The topic of “technological determinism” came up for me during an interesting week in this course.  I was in the middle of creating my first online course on the LMS Moodle platform because my school subscribes to this format, and I needed to get familiar with it.  The exercise was incredibly useful and educational for me as I learned how to navigate through the platform creating a variety of lessons and activities for my students to eventually use.  It forced me to explore the courses my school uses, and then to create my own unique unit of learning.  The question “Do the tools you use guide your choices as an educator?” was timely because they most certainly do, and because of the nature of the tool, I am bound by the structures and design of the program as I construct my lessons.  Most certainly, the tool guides everything I do.  To a degree, there is only so much that can be done within the LMS and thus student learning  and teacher creativity is limited.  ‘Adams references McLuhan and “suggests that all media, indeed, all artefacts, exert invisible ‘lines of force’ that tend to develop into predictable trends” (2006).  That being said,  at this point in my learning I am deeply grateful for the structure, and modeling I can do by accessing this course, and others that operate in Moodle as examples for how to proceed with designing online learning activities.   As a beginner, the structure has helped me be successful.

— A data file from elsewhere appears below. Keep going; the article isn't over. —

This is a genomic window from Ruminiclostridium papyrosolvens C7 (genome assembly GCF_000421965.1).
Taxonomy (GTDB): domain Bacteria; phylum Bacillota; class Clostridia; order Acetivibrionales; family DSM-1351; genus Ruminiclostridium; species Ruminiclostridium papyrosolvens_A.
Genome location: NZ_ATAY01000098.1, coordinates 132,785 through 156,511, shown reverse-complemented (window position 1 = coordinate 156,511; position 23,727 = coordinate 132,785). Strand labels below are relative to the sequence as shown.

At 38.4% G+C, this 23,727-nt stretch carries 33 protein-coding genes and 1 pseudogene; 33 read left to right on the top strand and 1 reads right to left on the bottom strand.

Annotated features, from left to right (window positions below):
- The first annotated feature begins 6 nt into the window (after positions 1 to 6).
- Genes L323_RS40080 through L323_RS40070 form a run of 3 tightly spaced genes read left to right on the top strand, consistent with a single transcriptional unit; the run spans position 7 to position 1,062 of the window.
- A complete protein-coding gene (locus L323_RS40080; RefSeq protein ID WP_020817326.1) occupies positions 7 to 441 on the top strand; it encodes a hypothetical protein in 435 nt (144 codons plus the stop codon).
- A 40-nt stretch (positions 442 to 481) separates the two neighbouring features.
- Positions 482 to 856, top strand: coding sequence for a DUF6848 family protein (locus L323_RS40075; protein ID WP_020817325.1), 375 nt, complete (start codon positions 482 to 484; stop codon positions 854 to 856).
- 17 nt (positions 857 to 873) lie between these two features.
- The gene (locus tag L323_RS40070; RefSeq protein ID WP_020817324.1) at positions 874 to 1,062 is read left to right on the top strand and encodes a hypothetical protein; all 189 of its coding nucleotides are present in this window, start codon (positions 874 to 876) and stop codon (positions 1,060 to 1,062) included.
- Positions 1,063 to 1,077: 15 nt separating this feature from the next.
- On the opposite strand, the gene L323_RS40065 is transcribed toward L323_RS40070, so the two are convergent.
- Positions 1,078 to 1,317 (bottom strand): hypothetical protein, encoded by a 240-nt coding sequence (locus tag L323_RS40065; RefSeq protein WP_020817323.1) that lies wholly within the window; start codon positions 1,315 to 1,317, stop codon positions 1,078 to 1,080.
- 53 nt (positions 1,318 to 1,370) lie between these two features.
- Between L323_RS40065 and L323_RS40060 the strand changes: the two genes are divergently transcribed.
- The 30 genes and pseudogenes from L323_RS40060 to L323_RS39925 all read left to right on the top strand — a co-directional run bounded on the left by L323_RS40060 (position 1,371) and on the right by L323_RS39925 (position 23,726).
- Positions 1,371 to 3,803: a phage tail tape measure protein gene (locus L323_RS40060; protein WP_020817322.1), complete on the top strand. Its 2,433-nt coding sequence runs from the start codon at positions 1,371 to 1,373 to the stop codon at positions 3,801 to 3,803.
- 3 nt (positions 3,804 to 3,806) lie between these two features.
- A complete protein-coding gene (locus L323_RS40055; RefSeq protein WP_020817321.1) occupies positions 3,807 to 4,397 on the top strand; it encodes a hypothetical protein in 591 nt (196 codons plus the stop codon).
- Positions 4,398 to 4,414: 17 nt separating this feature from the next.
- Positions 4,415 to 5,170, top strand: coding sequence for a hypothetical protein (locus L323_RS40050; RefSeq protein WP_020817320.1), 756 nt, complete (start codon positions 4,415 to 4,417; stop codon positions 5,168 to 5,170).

As an aside, while I was building my unit I can across an amazing pedagogically beautiful and sound website to support Aboriginal content and learning in the BC Curriculum that suddenly could not be accessed.  I was dismayed because I had intentions to reference it in my unit.  I continued to work through the unit development, and ironically toward the end discovered that the site had been re-imaged into a Moodle platform and looks better than ever.  Things can only look so different when the platform is the same (bound by structures dare I say?) Please have a look and see what you think!  An phenomenal resource, to be sure, and recognizable because of it’s Moodle influence!